OK, so first of all, if you haven’t heard of Matt Smith‘s Barbarian Lord, go aquaint thee. Matt’s art style is sort of a mix of Jeff “Bone” Smith, and Mike “Hellboy” Mignola. Which means it’s as addictive as crack to me. I love everything he draws, and could spend the rest of my career trying to figure out how to do what he does. Also, Matt’s a hell of a nice guy, and even if his Smith-Mignola-Viking-Metal vibe wasn’t enough to win me over.

Here is a piece of fan art I did in a style I like to call “serious comic book artist” mode. I have to say, I don’t care much for it. On my voyage of artistic self-discovery, it may be very late in the game to be discovering the obvious, but there’s something unsatisfactory about it. There’s nothing wrong with it, per se. There’s just not a whole lot right with it. Feels dead to me.


If you’re one of those people who like to see the inking:



This is a redo, in a style I can best describe as “Steve Ogden’s natural drawing style.” I guess this is how I draw. It’s not Watterson. It’s not Mignola. It’s not Smith, neither Jeff nor Matt. But it’s me. And there’s something to be said for that. You know, write the stories only you would write; draw the pictures only you would draw.


Again with the inks:


So, yeah. Don’t forget to go and say hi to Matt. Tell him Barbarian Og sentcha.




February 16, 2015 at 11:49 am


Those of you who have paid any attention to me at all over the years have probably come across the fact that I am a huge Mike Mignola fan. For years, that has been expressed by me trying to draw like Mike. I’ve been employed as a commercial artist for decades now, and one of my skills is to match other styles. So I can draw in a style that approximates Mignola. But that’s not the same as drawing like Mike, or being able to comfortably and quickly draw like Mike.

So, then… here’s a Hellboy drawing in my style, not Mike’s. More Pamcakes? No, thanks. I couldn’t eat another bite.

Inking, below, for those of you who like that sort of thing.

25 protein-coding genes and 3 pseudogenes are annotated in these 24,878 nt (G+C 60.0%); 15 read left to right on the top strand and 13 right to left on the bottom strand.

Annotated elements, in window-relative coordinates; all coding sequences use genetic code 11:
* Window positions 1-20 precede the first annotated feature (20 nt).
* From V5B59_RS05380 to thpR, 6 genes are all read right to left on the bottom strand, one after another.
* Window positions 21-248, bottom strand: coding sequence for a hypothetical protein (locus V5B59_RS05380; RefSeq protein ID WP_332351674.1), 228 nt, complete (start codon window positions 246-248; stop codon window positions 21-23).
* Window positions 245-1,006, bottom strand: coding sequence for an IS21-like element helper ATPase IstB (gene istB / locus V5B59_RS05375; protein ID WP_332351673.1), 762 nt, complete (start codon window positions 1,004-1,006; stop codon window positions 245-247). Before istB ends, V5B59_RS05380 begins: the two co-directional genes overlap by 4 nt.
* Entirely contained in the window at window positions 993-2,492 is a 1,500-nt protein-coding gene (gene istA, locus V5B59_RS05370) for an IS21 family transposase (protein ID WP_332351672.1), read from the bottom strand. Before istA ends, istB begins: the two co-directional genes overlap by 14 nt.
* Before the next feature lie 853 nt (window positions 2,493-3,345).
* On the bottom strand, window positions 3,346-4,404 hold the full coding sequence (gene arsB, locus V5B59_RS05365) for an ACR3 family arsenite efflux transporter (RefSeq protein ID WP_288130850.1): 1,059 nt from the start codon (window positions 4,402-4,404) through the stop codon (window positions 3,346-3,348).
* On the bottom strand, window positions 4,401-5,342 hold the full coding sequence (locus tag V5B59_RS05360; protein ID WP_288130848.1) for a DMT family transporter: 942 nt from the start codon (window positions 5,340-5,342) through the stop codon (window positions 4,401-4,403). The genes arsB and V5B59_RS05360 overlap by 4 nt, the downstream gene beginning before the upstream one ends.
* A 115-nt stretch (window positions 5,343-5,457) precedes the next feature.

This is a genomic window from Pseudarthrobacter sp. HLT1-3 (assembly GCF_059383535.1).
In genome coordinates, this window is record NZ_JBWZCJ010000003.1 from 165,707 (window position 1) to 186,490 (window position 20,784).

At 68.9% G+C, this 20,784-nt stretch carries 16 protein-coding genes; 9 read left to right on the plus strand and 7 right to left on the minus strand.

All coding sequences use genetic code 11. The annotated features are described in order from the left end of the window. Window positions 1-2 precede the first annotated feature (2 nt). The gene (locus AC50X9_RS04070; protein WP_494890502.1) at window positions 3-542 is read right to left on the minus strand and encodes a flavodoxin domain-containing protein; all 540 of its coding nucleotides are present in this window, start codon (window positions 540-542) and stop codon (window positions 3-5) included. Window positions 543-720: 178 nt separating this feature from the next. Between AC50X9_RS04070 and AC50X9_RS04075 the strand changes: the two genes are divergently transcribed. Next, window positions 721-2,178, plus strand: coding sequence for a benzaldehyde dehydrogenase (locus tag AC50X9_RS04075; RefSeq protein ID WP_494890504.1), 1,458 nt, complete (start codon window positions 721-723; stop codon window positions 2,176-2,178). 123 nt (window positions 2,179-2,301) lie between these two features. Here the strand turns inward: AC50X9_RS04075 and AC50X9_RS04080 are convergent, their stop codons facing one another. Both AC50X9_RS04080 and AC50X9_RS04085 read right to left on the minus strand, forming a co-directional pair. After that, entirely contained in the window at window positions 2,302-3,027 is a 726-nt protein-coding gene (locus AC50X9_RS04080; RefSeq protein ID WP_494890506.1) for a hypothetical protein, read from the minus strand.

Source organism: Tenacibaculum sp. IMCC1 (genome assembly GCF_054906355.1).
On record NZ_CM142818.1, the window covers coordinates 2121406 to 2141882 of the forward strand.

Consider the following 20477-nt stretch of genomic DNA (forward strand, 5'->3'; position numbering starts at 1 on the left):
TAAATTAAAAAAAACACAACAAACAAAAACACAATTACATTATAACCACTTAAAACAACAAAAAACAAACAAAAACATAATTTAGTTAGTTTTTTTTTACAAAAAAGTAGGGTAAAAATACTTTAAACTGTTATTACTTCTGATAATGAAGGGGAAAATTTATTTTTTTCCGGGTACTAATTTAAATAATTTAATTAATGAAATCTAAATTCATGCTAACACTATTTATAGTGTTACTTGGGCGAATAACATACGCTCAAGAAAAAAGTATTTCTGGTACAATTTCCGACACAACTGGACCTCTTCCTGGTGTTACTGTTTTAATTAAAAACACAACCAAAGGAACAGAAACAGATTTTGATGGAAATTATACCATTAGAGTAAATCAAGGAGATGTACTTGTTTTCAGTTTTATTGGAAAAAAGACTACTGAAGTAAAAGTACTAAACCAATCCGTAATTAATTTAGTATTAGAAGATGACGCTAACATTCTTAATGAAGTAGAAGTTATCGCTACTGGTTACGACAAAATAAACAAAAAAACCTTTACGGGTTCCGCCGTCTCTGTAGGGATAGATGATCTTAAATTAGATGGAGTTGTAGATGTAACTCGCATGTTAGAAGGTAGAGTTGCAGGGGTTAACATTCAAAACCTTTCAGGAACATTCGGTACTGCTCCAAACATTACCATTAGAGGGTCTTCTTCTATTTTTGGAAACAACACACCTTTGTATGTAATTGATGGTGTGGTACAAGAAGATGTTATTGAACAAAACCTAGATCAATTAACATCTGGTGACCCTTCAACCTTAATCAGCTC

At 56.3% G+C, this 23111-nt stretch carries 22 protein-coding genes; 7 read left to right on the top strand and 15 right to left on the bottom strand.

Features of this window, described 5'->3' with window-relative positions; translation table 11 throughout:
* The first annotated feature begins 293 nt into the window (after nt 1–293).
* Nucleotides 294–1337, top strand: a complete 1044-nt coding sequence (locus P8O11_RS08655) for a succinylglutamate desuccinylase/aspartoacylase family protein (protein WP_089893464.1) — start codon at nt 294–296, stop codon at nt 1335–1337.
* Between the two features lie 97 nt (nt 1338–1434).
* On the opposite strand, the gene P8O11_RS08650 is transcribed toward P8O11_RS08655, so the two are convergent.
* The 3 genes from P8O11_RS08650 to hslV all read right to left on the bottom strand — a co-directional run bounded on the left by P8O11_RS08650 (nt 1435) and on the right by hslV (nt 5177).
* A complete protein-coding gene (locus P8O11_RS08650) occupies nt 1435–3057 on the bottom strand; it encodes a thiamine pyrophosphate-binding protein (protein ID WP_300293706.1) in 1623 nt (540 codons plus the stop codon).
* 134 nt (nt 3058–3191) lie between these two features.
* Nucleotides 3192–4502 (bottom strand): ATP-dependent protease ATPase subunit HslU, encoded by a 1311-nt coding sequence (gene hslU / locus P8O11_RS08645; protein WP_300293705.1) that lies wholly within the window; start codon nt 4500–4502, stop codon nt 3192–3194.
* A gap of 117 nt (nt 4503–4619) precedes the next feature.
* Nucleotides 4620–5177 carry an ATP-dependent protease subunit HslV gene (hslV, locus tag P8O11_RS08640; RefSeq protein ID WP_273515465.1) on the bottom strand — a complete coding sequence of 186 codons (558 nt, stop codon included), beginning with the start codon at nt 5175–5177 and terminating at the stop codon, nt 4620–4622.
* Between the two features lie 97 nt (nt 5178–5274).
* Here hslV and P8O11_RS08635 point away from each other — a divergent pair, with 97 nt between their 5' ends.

My wishes for your 2015

December 31, 2014 at 10:59 pm


It’s that time of year once again when the blogosphere turns into one big Commencement Address, with all us laymen attempting to say inspirational, reflective things as you go about your introspective reflection. We look back on the year gone past as we look forward to the year to come. The occasion is just too rich with emotion and possibility for those of us who love commenting on things not to comment.

So, if you’ll indulge me:

There is a person you’ve been intending to be. This person is a better looking, better organized, probably fitter, maybe wealthier version of you. Yes, the you that you know is already pretty fine as is. But every year, you make resolutions. Oh, you’re going to do better at the following, you’re going to do less of such and so, you’re going to do more of thus and such. I am not here to talk about your wealth, health and fitness. Lord knows there are blogs a-plenty for that.

No, I want to address that last bit. You’re going to do more of thus and such. Particularly if the thus-and-such is something creative you’ve been promising yourself you’re going to work on one day, but One Day never arrives. Oh, you’ve gotten started several times. But you just. Can’t. Seem. To finish.